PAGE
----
- Tax Block 19102
- Tax Block 19103
- Tax Block 19105
- Tax Block 19106
- Tax Block 19107
Where in Jersey City Tax Blocks 19102 thru 19107 are located
Let's look at the impact of Revaluation for each of these Tax Blocks.
Tax Block 19102:
Includes: Clendenny Ave, Morton St, Williams Ave
Tax Block 19102 is bordered by Clendenny Ave on the north, Williams Ave on the south, Bennett St on the west, and Morton St on the East. There are 22 properties on this tax block, all of which are class 2 single homes, i.e. no condo or rental units and here's the estimated change based on new assessments:
Tax Block 19103:
Includes: Clendenny Ave, Everett St, Morton St, Williams Ave
Tax Block 19103 is bordered by Clendenny Ave on the north, Williams Ave on the south, Morton St on the west, and Everett St on the East. There are 19 properties on this tax block, all of which are class 2 single homes, i.e. no condo or rental units and here's the estimated change based on new assessments:
Tax Block 19105:
Includes: Clendenny Ave, Miller St, Williams Ave, Everett St
Tax Block 19105 is bordered by Clendenny Ave on the north, Williams Ave on the south, Everett St on the west, and Miller St on the east. There are 27 properties on this tax block, all of which are class 2 single homes, i.e. no condo or rental units and here's the estimated change based on new assessments:
Tax Block 19106:
Includes: Clendenny Ave, Williams Ave, Mallory Ave, Miller St
Tax Block 19106 is bordered by Clendenny Ave on the north, Williams Ave on the south, Miller St on the west, and Mallory Ave on the east. There are 23 properties on this tax block, all of which are class 2 single homes, i.e. no condo or rental units and here's the estimated change based on new assessments:
Tax Block 19107:
Includes: Williams Ave, Boyd Ave, Bennett St, Mallory Ave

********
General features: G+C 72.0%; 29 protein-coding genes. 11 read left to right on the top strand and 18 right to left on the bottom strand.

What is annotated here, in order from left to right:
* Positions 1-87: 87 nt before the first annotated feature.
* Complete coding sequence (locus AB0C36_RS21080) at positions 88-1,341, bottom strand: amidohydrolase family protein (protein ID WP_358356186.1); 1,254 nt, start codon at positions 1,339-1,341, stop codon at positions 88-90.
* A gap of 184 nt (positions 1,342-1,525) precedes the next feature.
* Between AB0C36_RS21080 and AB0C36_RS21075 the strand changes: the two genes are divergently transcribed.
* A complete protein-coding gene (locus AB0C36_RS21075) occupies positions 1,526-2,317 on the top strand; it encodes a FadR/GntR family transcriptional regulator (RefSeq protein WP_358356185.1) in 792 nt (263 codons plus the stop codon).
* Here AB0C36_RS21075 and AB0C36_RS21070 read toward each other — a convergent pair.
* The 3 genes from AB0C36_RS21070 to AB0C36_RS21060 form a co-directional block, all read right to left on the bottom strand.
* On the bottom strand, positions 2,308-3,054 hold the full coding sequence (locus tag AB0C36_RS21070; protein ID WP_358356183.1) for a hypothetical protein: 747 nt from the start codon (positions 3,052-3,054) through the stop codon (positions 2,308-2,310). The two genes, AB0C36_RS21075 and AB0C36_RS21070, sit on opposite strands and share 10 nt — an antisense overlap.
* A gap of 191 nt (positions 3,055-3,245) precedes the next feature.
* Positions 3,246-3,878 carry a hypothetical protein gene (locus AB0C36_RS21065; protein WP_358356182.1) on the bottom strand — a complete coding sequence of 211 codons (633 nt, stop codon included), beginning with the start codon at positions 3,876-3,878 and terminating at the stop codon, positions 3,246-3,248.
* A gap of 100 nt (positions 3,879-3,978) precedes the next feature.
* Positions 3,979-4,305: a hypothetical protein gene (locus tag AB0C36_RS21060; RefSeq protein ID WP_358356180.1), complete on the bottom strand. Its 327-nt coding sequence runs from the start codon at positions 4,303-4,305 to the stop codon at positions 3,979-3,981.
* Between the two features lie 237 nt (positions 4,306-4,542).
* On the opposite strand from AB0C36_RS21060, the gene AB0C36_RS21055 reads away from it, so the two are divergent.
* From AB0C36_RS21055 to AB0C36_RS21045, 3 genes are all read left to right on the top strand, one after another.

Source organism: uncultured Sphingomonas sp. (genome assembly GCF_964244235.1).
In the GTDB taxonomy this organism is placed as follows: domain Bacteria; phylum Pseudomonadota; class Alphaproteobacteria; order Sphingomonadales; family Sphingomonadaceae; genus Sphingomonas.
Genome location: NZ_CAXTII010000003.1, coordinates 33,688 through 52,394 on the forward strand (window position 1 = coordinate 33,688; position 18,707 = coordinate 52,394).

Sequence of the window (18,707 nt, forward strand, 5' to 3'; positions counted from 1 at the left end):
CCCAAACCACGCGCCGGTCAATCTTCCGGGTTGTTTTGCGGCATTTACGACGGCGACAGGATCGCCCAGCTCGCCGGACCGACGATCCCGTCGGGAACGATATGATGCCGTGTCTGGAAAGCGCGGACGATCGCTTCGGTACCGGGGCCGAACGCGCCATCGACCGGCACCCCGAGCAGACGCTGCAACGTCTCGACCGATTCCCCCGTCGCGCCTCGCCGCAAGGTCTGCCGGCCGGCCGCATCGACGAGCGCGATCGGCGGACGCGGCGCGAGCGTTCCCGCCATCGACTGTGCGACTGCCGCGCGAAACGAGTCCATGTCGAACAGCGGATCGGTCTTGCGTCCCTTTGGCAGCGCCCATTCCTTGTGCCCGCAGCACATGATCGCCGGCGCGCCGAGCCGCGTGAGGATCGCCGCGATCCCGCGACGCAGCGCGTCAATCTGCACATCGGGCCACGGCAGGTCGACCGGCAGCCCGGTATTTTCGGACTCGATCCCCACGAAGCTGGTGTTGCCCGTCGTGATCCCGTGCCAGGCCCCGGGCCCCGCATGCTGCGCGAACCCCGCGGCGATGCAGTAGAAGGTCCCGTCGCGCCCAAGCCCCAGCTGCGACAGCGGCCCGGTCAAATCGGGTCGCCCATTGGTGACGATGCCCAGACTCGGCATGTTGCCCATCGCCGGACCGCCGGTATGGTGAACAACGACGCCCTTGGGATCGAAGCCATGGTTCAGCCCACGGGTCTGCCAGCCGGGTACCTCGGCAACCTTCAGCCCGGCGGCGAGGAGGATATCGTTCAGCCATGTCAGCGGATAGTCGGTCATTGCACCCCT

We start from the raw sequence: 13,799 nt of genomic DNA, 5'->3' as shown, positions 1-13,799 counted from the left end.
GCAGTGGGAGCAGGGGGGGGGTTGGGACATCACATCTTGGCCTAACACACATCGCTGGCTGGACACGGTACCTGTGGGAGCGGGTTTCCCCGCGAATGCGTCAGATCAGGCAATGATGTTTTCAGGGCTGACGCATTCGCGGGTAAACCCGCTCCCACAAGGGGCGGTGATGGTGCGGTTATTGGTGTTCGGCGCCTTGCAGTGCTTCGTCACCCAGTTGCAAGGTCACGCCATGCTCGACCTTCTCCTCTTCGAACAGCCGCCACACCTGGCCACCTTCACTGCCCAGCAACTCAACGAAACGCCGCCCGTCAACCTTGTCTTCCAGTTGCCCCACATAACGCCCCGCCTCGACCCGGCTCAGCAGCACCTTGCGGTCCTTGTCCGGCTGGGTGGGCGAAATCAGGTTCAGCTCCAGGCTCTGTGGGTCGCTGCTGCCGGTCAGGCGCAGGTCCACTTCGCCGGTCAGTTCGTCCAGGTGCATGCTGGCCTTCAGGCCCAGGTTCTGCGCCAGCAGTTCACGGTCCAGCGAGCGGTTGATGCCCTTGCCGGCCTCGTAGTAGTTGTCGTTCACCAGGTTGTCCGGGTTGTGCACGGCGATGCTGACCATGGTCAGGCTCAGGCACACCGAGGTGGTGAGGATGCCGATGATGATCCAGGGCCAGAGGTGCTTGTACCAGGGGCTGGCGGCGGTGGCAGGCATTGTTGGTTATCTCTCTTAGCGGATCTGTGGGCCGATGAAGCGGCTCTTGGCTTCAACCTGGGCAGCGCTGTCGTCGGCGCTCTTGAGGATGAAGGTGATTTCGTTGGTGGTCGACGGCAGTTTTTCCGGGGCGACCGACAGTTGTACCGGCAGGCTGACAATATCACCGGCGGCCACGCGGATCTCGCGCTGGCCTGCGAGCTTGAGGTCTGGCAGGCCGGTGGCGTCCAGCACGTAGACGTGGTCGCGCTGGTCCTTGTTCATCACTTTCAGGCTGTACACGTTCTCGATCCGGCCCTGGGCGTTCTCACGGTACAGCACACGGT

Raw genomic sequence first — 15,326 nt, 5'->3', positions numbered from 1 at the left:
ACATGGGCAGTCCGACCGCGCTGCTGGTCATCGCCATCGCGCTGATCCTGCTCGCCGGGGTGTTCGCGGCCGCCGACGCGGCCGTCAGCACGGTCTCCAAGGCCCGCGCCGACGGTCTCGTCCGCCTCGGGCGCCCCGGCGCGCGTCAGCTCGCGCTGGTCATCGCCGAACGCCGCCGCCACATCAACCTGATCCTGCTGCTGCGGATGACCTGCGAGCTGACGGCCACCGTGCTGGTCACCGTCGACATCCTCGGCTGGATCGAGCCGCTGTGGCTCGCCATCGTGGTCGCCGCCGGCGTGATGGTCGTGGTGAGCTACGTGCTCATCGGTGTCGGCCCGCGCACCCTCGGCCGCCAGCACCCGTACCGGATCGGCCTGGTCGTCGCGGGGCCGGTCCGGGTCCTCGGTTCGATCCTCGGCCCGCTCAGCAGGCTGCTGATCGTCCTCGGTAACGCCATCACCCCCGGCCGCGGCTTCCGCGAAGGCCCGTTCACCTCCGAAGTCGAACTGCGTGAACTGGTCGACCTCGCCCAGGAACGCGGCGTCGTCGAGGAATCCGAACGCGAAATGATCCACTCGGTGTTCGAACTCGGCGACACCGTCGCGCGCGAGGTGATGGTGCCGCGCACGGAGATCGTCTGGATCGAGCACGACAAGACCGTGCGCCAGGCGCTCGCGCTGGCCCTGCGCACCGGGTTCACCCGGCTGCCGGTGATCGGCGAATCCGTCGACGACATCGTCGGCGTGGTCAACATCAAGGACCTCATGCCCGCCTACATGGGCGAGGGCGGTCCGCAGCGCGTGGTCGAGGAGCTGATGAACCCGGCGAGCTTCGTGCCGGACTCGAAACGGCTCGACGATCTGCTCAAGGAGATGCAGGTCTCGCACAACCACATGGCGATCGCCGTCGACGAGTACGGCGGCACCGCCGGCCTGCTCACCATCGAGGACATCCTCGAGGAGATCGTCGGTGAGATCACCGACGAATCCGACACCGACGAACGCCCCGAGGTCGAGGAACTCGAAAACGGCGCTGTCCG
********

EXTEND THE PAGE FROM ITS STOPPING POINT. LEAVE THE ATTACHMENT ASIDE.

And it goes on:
Tax Block 19107 is bordered by Williams Ave on the north, Boyd Ave on the south, Bennett St on the west, and Mallory Ave on the east. There are 71 properties on this tax block, all of which are class 2 single homes, i.e. no condo or rental units and here's the estimated change based on new assessments:
A few final notes:
- Tax relief should NOT be construed as tax fairness.
- It's imperative that homeowners understand their MARKET VALUE and then compare that to their new ASSESSED VALUE.
- If your new assessed value is HIGHER THAN your market value, you are still over-assessed, which means you will still be over-taxed. I've got a tutorial about assessed vs. market value here and a tutorial about how to compute your FAIR tax expense here.
Stay tuned! I'll be writing more about the new assessments as they are released in the coming weeks. Also, as an aside. I've been asked this repeatedly so I'll share here: I do not understand why Appraisal Systems is releasing these new assessments on a rolling/staggered basis, other than for their own convenience to avoid high call volumes for appeals. It strikes me as increasingly unfair and unreasonable that some of the most systemically over-taxed areas of the city (e.g. Country Village, most of Greenville) are waiting weeks longer than some of the most systemically under-taxed areas of the city (e.g. Downtown) for their new assessments.